What role do X-Rays Play in my initial back or neck pain consultation?
As part of a comprehensive initial evaluation for back or neck pain, it is important to obtain a detailed health history and pain story, a comprehensive physical examination, and appropriate imaging studies (ie; x-rays, MRI, and/or CT scan). We know that almost 80% of diagnoses can be made with a thorough history and physical examination alone. But, in the very specialized field of spine care, x-rays can be a critical component in getting the most accurate diagnosis to offer the most effective treatment plan for a back or spine condition. Do not be surprised when x-rays are used as an important adjunct to your diagnosis. These are very important and guide us to more focused and effective treatment plans.
x-rays vs. mri
Some people ask whether an MRI is better than x-rays and if we should just skip the x-rays and go directly to an MRI. An MRI does not replace x-rays. An MRI is good at evaluating soft tissue and nerves, spinal discs, muscles, ligaments and other soft tissues. An MRI is not an effective study for specific bone information. MRI images are obtained based on radio waves that are emitted after using magnets to align the electrons in the cells of your body. In order to look at a bony structure, an x-ray and then sometimes a CT scan (very specialized form of x-ray) is used.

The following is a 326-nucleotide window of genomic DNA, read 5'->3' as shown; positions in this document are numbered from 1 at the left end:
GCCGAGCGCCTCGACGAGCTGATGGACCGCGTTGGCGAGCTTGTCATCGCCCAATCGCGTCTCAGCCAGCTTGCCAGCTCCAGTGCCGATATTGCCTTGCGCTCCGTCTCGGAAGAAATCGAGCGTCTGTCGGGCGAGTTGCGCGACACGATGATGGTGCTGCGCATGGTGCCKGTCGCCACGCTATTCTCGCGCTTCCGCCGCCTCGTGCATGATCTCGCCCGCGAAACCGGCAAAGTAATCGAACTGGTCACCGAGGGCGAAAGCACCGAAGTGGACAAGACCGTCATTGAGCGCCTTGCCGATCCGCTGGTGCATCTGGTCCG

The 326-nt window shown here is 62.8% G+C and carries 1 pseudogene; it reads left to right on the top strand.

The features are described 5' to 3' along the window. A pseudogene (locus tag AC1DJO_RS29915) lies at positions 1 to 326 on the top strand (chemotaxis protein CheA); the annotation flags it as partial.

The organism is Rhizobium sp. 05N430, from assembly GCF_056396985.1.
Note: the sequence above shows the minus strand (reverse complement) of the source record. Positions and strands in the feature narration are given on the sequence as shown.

How are the x-rays taken?
Basic or routine spinal x-rays include an AP x-ray (a front/back x-ray), a lateral x-ray (taken from the side), and a lateral x-ray with you bending forward and bending backwards. It is very important to note that all of these x-rays are obtained with you standing, not lying down. When you are standing, there are different pressures on your body due to gravity. Areas of subtle instability are not seen when you are lying down, but can often be found on a standing x-ray and the dynamic bending forwards and bending backwards images. Additionally, an x-ray is taken of your pelvis to look at your hips. Many people with back issues also have diagnoses related to the pelvis or hips.
Some specialty x-rays may be obtained. Oblique (angled side views) further identify the facet joints in the back of the spine and screen for stress fractures. Scoliosis films are long x-rays to define a curve in patients who have scoliosis, or see the overall spinal balance in someone who does not have the appropriate type of curves in their spine.
If other imaging studies, such as MRIs, CT scans, bone scans, or other tests are indicated, those would be ordered as appropriate.
Standing AP Pelvis X-ray looking at the hips and pelvic alignment.
Standing AP Lumbar X-ray looking at the spine from the front.
Standing Lateral X-ray looking at the spine from the side.